puts is like fputs
except that the stream is assumed to be the standard output (stdout),
and a newline ('\n') is automatically appended.
gets is like fgets
except that the stream is assumed to be stdin,
and the newline ('\n') is deleted,
and there's no way to specify the maximum line length.
This last fact means that
to use gets
since you can't tell it how big the array it's to read into is,
there's no way to guarantee
that some unexpectedly-long input line
won't overflow the array,
with dire results.
(When discussing the drawbacks of gets,
it's customary to point out that the ``Internet worm,''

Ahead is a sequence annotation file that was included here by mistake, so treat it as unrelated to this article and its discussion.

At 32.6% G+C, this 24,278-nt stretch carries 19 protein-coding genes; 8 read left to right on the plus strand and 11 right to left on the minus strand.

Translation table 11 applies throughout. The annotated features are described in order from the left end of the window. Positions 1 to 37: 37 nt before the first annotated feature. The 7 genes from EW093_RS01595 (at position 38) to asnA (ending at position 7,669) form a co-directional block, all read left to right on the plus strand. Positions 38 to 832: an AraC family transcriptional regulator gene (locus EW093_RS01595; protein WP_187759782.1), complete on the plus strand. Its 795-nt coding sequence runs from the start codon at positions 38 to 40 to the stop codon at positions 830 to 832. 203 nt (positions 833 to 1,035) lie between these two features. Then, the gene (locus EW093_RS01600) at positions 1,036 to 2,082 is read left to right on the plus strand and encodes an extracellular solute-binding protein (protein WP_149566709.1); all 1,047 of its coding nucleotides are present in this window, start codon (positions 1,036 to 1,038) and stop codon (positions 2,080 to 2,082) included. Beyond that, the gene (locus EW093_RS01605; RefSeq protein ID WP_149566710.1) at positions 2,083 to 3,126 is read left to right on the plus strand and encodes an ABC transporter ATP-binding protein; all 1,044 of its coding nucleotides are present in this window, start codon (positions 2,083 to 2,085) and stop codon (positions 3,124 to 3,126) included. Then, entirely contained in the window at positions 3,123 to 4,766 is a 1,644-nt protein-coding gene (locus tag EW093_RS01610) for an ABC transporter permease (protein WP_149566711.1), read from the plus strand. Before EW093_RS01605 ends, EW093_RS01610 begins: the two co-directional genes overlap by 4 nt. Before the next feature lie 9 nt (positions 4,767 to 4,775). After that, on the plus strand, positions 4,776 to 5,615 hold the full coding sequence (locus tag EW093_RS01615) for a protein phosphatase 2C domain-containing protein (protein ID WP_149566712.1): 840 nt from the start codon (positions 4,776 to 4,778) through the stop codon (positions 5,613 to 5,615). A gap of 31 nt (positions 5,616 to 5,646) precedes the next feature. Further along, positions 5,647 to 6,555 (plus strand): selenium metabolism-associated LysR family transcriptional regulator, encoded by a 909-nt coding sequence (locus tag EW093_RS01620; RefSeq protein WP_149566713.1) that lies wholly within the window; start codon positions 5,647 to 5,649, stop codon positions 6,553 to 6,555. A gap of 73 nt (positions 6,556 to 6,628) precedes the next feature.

a program that wreaked havoc in 1988
by breaking into computers all over the net,
was able to do so
because a key network utility
on many Unix systems
the worm was able to overflow the buffer
in a particularly low, cunning way,
with the dire result that
the worm achieved superuser access to the attacked machine.)
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This page by Steve Summit // Copyright 1995, 1996 // mail feedback